U.S. 278 in store for $2 million

Feb 14, 2002
BLUFFTON: Mayor hopes money will be spent to improve safety, not to widen road.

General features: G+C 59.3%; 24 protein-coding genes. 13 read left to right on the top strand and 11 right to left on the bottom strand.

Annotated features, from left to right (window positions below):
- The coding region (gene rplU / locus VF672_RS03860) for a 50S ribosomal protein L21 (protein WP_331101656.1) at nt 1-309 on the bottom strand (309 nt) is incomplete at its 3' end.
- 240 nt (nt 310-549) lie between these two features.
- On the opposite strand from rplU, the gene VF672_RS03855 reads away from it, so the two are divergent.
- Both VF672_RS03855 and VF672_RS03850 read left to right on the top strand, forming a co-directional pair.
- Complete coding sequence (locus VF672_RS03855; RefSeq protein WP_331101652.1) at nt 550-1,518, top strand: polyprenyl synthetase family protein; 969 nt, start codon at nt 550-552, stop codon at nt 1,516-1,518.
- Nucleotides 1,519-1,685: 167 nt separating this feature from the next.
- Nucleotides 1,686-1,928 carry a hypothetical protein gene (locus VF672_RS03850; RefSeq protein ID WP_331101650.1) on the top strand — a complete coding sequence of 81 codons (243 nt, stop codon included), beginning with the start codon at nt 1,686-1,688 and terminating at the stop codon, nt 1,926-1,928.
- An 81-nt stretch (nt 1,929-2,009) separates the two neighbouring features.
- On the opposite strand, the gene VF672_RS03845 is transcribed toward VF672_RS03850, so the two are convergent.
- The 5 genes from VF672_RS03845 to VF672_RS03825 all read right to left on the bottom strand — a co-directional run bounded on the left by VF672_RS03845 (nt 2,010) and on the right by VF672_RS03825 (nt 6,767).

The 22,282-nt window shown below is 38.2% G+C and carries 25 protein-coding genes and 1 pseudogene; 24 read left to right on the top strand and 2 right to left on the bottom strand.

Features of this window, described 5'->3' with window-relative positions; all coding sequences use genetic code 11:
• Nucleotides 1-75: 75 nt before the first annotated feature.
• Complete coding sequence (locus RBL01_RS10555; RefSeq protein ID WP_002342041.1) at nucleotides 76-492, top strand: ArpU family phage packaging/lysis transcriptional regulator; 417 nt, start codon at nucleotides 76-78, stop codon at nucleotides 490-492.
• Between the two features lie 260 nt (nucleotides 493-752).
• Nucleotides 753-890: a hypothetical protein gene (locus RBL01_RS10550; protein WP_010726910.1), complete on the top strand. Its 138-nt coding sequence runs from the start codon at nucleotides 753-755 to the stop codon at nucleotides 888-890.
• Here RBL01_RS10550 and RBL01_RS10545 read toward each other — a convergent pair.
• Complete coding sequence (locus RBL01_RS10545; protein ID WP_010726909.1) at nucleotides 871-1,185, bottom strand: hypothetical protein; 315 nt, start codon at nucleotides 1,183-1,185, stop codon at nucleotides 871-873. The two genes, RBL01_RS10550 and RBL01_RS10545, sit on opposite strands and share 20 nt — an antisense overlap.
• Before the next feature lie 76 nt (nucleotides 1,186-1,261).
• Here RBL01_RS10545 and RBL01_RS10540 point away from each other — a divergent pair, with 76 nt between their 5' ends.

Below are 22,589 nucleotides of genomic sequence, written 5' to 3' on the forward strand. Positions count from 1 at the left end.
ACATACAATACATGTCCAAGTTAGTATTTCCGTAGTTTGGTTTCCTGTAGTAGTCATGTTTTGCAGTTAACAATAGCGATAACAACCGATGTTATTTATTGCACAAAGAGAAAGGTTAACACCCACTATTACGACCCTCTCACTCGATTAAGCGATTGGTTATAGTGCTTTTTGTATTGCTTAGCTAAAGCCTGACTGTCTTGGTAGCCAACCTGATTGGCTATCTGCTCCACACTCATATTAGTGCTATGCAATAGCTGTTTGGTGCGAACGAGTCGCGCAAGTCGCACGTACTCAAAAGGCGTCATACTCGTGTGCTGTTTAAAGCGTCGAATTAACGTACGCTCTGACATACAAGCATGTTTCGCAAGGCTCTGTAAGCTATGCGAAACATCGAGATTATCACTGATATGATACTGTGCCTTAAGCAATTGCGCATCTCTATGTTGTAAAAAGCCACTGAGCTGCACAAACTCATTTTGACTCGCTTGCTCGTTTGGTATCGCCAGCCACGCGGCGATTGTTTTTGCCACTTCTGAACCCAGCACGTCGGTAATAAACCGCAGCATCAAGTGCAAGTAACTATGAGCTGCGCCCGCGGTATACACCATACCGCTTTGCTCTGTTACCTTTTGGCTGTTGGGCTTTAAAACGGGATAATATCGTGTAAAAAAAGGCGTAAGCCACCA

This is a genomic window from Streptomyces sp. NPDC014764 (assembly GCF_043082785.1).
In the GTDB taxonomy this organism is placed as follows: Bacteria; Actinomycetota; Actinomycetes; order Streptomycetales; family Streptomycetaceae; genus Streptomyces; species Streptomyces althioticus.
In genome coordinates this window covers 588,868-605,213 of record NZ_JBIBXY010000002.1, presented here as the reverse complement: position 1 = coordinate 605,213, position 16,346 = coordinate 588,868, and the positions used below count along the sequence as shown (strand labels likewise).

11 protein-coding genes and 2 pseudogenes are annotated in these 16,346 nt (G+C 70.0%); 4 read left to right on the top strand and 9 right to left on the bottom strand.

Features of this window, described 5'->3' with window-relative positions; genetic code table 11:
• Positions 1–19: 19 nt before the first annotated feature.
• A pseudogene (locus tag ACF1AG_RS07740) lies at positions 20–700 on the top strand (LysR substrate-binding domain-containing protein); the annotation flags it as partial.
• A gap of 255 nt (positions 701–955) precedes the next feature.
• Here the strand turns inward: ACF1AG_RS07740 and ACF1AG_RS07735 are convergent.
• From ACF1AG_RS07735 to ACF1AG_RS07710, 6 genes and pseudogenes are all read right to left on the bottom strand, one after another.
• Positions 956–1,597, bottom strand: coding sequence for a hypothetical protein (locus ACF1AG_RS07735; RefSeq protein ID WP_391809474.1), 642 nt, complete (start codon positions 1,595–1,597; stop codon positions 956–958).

By Rob Dewig Carolina Morning News It's not quite what everyone originally wanted, but it's more than some people expected. U.S. Rep. Joe Wilson on Thursday announced that he had successfully added $2 million for improvements on U.S. 278 back into the federal omnibus budget bill, less than a week after Sen. Fritz Hollings was forced to omit it. "This is a huge victory for residents in and around Hilton Head Island and, really, the entire state of South Carolina," said Wilson, a Republican, in a press release. "This has been a top funding priority since I was first elected in 2001, and I am so pleased to see my colleagues acknowledge this urgent need." The omnibus bill was expected to be approved by the House in a Thursday night vote "barring any huge blowup," Wilson spokesman Wesley Denton said. Sen. Lindsey Graham, R-S.C., said it should pass the Senate today. Hollings, a Democrat, originally added $4 million for the road in the omnibus budget bill, but removed it from the bill before it went to a joint House/Senate conference committee. Wilson, with the help of Rep. Jack Kingston from Savannah, added $2 million back in and got it passed through the Republican-dominated House of Representatives. Kevin Sheppard, the South Carolina Department of Transportation's 278 project director, said he was unsure where the money would be spent. The DOT is currently working to widen the highway to six lanes from Hilton Head Factory Stores 2 to the Fording Island Road Extension just west of the bridges to Hilton Head Island. That project, which will eventually include the highway's widening west to Simmonsville Road, will cost $10 million, including $1 million contributed by Beaufort County. Bluffton Mayor Hank Johnston has long advocated spending any additional money on erecting new stoplights, lowering the speed limit along the highway to 45 mph, and other traffic-calming methods. He said at least some of the money Wilson included in the federal bill should be spent on that. "I think it's encouraging that in these hard times at the federal level we are still able to receive some money," Johnston said. "I hope it can be applied toward the three signals we need (at Buckwalter Parkway, Eagles' Pointe and Rose Hill) and the resynchronization of the lights to a new speed limit." Beaufort County Councilman Peter Lamb, who represents Bluffton, said $2 million is not enough to do what needs done, but agreed that it should at least fund the new stoplights. "At least I'll be able to say 'There's $2 million that can put in traffic lights.' Maybe there's enough money now to say there's no need to have anybody else get killed trying to cross 278." Wilson said, "I've been working with House leaders for months, trying to convey the urgency of addressing the needs of Highway 278. The number of accidents and deaths that have occurred on the road in recent years is appalling and, in the event of a hurricane, the current time estimated for evacuation of over 20 hours is not acceptable. This is a matter of safety and security for the people of the Lowcountry." Wilson said his fellow representatives Kingston and Transportation Appropriations Subcommittee Chairman Hal Rogers of Kentucky deserve equal credit in fighting for the highway. Hollings, who served on the Senate Appropriations Committee and was a conferee on the House/Senate Appropriations Conference Committee, said, "After two years of hard work, federal funding for U.S. 278 is finally a reality. "Last year, the Senate Transportation Appropriations Bill included $6 million in funding we put in for U.S. 278; however, that figure was unfortunately stripped because there was no money in the House bill. After we put in $4 million this year, we believed we were in store for a similar conclusion. "As construction on U.S. 278 begins, I am pleased that, despite the lack of House funding, appropriators recognized the need to alleviate traffic congestion and provide a safe evacuation route out of Beaufort County." Graham agreed with Lamb that the money isn't enough. "It's not a lot, but every little bit helps," Graham said. "The highway desperately needs improvement and we'll take whatever we can get. I'm sure we'll make another run at obtaining additional funding in this year's appropriation process. "On the House side, Rep. Joe Wilson deserves a lot of credit. He's been relentless with the appropriators to include funding for this project. We're all appreciative of his hard work." Reporter Rob Dewig can be reached at 837-5255, ext. 107. Copyright 2002 Carolina Morning News. All rights reserved. Privacy Policy.